1.Which fruits have less sugar?
It depends on the serving size. A banana, a pear, a mango all have about 30 grams of carbohydrate, a ¼ of a cantaloupe, 1 ¼ cups of strawberries have about 15 grams of carbohydrate. Remember: All fruits have carbohydrate which can raise blood sugar (glucose) levels. To keep blood glucose under control, “budget” your carbohydrates; if your blood glucose levels are too high after meals, eat fewer carbohydrates.
2.Which foods cut fat?
The only foods that help you lose weight are those that remain uneaten on the plate. Low-calorie options such as vegetables allow you to eat more and eat fewer calories. Whole grains and beans are rich in fiber and increase satiety level.
3.What are the best cereals?
I will give you some of my favorites although this is not at all-inclusive list:Nature’s Path cereals such as Optimum Slim and Flax, General Mill’s Fiber One, Kashi Go Lean and Kashi Friends, All Bran and Bran Buds, Oats, Uncle Sam and Glucerna cereals. I usually buy cereals that list whole grains first. i.e. whole wheat, whole oats, etc.
4.Aren’t nuts loaded with cholesterol?
Nuts have fats but they have no cholesterol. Only foods that are animal based have cholesterol. Plant foods may have fat but no cholesterol. One handful of nuts is filling and nutritious.
5.How much sugar can I have?
Let me clarify: there are natural occurring sugars in foods with carbohydrates. The sugar listed on the food label is the sum of added sugars and naturally occurring sugars. To find out if the food has added sugar, look at the ingredient label. Common names for added sugars are: brown sugar, high fructose corn syrup, corn syrup, maltose, etc. Remember: The key to diabetes control is budgeting total carbohydrate, not just sugar.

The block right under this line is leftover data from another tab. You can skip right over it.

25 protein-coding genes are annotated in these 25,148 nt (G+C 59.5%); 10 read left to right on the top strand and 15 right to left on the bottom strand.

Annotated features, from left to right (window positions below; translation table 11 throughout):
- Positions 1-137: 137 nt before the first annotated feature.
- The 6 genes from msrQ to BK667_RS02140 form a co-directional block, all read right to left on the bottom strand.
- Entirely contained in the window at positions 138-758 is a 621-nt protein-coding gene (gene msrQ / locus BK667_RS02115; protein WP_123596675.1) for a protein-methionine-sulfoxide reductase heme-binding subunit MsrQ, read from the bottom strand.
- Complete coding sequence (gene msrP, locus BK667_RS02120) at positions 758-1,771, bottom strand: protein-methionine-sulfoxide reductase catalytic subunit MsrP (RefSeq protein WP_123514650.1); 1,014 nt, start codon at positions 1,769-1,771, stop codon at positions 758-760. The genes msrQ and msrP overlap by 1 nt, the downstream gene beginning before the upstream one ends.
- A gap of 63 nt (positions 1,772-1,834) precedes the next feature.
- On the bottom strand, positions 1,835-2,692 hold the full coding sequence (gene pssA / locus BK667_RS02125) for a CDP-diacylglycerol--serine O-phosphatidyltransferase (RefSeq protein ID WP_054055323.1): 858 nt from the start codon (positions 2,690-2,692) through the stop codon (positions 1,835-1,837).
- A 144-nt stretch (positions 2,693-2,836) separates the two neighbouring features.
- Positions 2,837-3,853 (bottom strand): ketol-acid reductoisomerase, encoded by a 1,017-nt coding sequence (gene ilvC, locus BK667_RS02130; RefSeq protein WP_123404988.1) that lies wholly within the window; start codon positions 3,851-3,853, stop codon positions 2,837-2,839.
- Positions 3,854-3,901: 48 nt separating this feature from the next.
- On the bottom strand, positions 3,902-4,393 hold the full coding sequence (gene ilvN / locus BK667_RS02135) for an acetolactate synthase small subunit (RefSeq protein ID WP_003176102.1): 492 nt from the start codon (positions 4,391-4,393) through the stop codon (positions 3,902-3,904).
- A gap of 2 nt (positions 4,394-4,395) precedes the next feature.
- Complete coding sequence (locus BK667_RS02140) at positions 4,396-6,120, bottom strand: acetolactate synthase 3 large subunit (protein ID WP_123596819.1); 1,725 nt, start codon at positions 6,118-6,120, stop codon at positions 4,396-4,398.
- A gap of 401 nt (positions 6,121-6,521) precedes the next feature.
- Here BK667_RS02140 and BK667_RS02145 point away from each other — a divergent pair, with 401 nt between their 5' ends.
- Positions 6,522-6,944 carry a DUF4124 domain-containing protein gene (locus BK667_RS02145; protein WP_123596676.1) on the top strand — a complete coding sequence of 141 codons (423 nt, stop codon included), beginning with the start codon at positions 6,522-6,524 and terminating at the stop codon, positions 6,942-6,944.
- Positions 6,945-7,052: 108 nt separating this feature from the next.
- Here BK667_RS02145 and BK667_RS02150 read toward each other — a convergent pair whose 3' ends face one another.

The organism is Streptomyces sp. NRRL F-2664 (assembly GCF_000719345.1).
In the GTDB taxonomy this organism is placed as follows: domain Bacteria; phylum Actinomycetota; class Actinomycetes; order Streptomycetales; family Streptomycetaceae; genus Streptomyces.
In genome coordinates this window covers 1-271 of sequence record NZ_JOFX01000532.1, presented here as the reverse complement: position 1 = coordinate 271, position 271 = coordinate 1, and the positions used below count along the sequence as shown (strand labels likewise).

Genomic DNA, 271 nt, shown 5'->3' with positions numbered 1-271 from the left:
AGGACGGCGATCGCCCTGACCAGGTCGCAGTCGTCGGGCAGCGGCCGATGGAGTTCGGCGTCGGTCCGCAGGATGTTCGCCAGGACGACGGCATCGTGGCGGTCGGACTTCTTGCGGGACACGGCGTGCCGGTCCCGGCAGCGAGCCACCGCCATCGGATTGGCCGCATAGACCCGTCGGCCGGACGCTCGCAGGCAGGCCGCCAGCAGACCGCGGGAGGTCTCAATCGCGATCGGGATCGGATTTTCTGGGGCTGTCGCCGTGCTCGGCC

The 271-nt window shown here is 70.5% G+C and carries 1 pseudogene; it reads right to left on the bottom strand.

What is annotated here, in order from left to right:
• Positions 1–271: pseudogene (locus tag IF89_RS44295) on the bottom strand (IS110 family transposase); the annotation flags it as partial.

6.Should I use butter or margarine?
Butter is high in saturated fat and low in trans fats. Stick margarine is lower in saturated fat and may be high in trans fats. Too much saturated fat raises bad (LDL) cholesterol. Too much trans fat raises bad (LDL) cholesterol and decreases good (HDL) cholesterol. Look for spray/liquid margarines and avoid stick margarines. If you still prefer to use butter, try whipped butter, and spread it thin.
7.Should I take vitamins?
A multivitamin may be beneficial. Select those that contain 100% DV. Don’t think that a multivitamin will redeem you from a multitude of food sins.
8.Is coffee bad?
These are a lot of contradictory studies about coffee. Some studies have suggested that there is a temporary rise in blood pressure and even blood glucose levels. If you enjoy it and it doesn’t make you anxious/nervous or cause you to lose sleep, enjoy it! Check your blood glucose levels after meals to check how coffee affects you.
9.Should I eat sugar-free ____?
Sugar-free cookies and cakes contain slightly less carbohydrate than their regular counterparts. The sugar is replaced with sugar alcohols which have minimal impact on blood glucose levels. Nevertheless, there are other arbohydrate sources such as flour. Sugar-free is neither calorie-free nor carbohydrate-free. Proceed with caution and still count the carbohydrates.
10. Can you give me low-carbohydrate options?
If you cringe at the thought of eating 1/3 cup of cooked rice or pasta, try: jicama (Mexican potato), winter squashes, rutabaga, parsnips, and turnips.